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It doesn’t matter whether you’re a registered nurse, doctor, assistant, or anything in between. Having a job in the medical and healthcare field is a great place to be during a recession.

Even when a recession hits, people will get sick, and health care is needed. Hospitals or clinics are a great career choice if you want to have job security. Plus, if you’re someone who has a nonmedical job in a healthcare clinic or hospital, you may benefit from this as well. As long as health care is needed, you will be as well.


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Technology is advancing daily, and we’re trying to benefit from that. Companies are improving systems to replace manual labor and save on expenses.

If you’re looking for a recession-proof job, working in the IT field is something to consider. People need help with their computers, phones and software more than ever before. Our world relies on technology and needs IT professionals to function.


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Whether there’s an economic crisis or not, accountants and auditors have a relatively recession-proof job. As long as businesses will continue, they need an accountant to report their yearly numbers and check their books. With their qualifications and specific skill-set, job opportunities are all around.

Also, people who have an accountant file their tax returns will most likely still use that. It’s better to pay an accountant than to make a mistake that costs more than their rate.




An unfortunate side effect of a recession is that many are going into debt. People will add more money to their credit card balances, rack up more debt and need help managing it.

As a debt management professional, you help people reduce their debt and prevent bankruptcy from happening. You help people that need money now to reduce their debt.


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When we are talking about core services that we will always need, utility workers are providing them. We still need support in waste management, water, electricity and other utilities. Everyone is using these services daily, meaning there is constant and high demand.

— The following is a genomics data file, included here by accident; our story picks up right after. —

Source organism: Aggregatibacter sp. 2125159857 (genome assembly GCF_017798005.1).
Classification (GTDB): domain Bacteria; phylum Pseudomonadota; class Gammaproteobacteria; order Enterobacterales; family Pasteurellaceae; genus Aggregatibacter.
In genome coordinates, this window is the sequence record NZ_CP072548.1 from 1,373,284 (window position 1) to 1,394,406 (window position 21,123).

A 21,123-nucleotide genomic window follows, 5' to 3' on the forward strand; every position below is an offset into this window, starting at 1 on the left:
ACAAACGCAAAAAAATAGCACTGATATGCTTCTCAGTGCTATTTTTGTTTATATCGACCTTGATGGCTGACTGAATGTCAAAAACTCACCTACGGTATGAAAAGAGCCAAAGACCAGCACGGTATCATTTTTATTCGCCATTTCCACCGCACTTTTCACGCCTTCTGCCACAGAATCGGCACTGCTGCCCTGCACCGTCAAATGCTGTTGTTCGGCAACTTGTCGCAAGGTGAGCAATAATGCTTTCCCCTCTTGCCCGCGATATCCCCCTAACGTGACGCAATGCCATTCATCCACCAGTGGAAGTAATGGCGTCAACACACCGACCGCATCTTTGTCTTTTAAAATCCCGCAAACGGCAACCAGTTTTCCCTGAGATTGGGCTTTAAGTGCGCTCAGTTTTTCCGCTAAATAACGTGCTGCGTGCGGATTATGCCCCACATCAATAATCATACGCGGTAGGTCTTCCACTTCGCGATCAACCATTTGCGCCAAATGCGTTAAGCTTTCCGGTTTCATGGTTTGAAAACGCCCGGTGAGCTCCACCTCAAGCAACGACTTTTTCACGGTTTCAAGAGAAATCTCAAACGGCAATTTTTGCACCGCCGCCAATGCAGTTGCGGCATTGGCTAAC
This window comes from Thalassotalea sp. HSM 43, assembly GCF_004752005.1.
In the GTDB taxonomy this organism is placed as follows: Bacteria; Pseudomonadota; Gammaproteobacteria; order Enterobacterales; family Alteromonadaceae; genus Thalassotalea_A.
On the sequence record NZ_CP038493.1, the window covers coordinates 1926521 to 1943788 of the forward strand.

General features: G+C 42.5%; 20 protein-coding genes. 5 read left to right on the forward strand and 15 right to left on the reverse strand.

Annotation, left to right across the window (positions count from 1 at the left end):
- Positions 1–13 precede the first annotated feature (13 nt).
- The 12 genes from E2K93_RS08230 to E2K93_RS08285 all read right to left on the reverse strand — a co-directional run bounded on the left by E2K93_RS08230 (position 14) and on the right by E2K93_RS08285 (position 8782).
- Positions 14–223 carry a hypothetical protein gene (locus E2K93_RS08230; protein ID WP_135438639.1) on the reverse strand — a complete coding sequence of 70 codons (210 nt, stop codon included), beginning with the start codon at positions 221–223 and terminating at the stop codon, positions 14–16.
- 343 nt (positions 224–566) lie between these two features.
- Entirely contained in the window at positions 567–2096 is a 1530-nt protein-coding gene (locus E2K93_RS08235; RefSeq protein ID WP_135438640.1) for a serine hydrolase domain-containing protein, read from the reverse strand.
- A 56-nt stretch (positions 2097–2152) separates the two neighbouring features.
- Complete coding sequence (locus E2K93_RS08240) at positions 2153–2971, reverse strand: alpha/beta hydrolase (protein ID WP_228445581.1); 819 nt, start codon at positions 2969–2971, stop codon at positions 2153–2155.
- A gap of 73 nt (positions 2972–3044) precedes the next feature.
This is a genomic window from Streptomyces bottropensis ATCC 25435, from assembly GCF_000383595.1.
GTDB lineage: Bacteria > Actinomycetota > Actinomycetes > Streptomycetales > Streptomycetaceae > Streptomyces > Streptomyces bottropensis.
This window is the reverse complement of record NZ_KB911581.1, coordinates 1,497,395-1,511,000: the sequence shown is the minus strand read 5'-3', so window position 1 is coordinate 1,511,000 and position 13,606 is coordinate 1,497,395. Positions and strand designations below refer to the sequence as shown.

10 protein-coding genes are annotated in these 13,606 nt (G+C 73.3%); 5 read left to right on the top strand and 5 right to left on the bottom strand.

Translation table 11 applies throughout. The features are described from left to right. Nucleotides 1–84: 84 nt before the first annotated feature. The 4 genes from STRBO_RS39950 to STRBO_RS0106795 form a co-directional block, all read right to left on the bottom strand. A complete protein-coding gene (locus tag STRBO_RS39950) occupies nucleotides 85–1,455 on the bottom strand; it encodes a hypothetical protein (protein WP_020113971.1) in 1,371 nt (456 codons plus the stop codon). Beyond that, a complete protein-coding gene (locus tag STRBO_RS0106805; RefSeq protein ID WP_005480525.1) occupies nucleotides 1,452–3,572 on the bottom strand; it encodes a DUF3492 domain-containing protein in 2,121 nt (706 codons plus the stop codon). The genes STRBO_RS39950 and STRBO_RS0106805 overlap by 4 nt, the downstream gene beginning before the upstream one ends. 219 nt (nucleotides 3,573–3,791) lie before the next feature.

The high demand combined with the aging current labor force means that there will be a labor shortage for years to come. If you’re looking for a recession-proof job, utility workers are high on the list.


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Just as utility working, public safety professionals are crucial to society during any time in the economic cycle.

Working as an ambulance driver, firefighter or police officer makes you relatively recession-proof. It is also a great option when you are looking for a job where you can help others.




If you work for the government, you have one of the most stable jobs there is. Government jobs will be influenced little by the economic cycles, as there is a constant need for them. Also, the government is a big organization that will not downsize the moment a recession hits.

When you are applying for jobs, check out the postings they have online. It is a stable career path for your work life. Don’t worry if you are an entry-level worker without a lot of work experience. You can choose from several jobs at all levels.




People need education, no matter the state of the economy. Teachers are essential, even during times when learning takes different forms. It doesn’t matter whether you are providing online classes, the need for education is still there.

Stanford economist Caroline Hoxby found that colleges and graduate schools saw higher enrollment numbers during the Great Recession. People want to postpone their entry into the job market since there are fewer openings. They enroll in higher education instead.